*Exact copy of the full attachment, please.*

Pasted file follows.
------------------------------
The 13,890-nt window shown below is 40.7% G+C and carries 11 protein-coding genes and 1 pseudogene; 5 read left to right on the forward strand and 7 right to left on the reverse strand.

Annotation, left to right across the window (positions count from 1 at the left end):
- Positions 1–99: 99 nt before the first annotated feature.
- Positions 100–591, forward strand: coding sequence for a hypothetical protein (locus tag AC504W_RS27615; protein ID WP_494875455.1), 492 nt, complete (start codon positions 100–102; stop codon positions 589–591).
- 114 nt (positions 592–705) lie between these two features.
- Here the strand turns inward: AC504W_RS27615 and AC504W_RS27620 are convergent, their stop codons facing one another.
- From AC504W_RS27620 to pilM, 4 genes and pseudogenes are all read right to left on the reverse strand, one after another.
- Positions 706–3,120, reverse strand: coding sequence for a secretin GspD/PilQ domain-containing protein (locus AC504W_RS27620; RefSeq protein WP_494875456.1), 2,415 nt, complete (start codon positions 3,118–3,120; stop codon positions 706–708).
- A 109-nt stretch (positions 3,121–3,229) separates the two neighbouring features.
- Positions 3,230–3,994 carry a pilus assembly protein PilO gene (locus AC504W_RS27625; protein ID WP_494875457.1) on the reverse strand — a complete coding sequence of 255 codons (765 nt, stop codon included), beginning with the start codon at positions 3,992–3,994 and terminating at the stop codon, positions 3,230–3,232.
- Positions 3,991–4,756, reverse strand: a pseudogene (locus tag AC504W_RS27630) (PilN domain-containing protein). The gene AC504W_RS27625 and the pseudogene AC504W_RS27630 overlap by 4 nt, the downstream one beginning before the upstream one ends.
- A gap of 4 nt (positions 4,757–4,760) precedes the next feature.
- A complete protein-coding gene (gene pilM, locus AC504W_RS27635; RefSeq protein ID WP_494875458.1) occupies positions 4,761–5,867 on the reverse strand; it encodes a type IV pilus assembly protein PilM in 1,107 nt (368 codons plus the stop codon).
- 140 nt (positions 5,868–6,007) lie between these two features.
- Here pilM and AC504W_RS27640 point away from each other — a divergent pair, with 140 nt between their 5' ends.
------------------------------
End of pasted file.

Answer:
The 13,890-nt window shown below is 40.7% G+C and carries 11 protein-coding genes and 1 pseudogene; 5 read left to right on the forward strand and 7 right to left on the reverse strand.

Annotation, left to right across the window (positions count from 1 at the left end):
- Positions 1–99: 99 nt before the first annotated feature.
- Positions 100–591, forward strand: coding sequence for a hypothetical protein (locus tag AC504W_RS27615; protein ID WP_494875455.1), 492 nt, complete (start codon positions 100–102; stop codon positions 589–591).
- 114 nt (positions 592–705) lie between these two features.
- Here the strand turns inward: AC504W_RS27615 and AC504W_RS27620 are convergent, their stop codons facing one another.
- From AC504W_RS27620 to pilM, 4 genes and pseudogenes are all read right to left on the reverse strand, one after another.
- Positions 706–3,120, reverse strand: coding sequence for a secretin GspD/PilQ domain-containing protein (locus AC504W_RS27620; RefSeq protein WP_494875456.1), 2,415 nt, complete (start codon positions 3,118–3,120; stop codon positions 706–708).
- A 109-nt stretch (positions 3,121–3,229) separates the two neighbouring features.
- Positions 3,230–3,994 carry a pilus assembly protein PilO gene (locus AC504W_RS27625; protein ID WP_494875457.1) on the reverse strand — a complete coding sequence of 255 codons (765 nt, stop codon included), beginning with the start codon at positions 3,992–3,994 and terminating at the stop codon, positions 3,230–3,232.
- Positions 3,991–4,756, reverse strand: a pseudogene (locus tag AC504W_RS27630) (PilN domain-containing protein). The gene AC504W_RS27625 and the pseudogene AC504W_RS27630 overlap by 4 nt, the downstream one beginning before the upstream one ends.
- A gap of 4 nt (positions 4,757–4,760) precedes the next feature.
- A complete protein-coding gene (gene pilM, locus AC504W_RS27635; RefSeq protein ID WP_494875458.1) occupies positions 4,761–5,867 on the reverse strand; it encodes a type IV pilus assembly protein PilM in 1,107 nt (368 codons plus the stop codon).
- 140 nt (positions 5,868–6,007) lie between these two features.
- Here pilM and AC504W_RS27640 point away from each other — a divergent pair, with 140 nt between their 5' ends.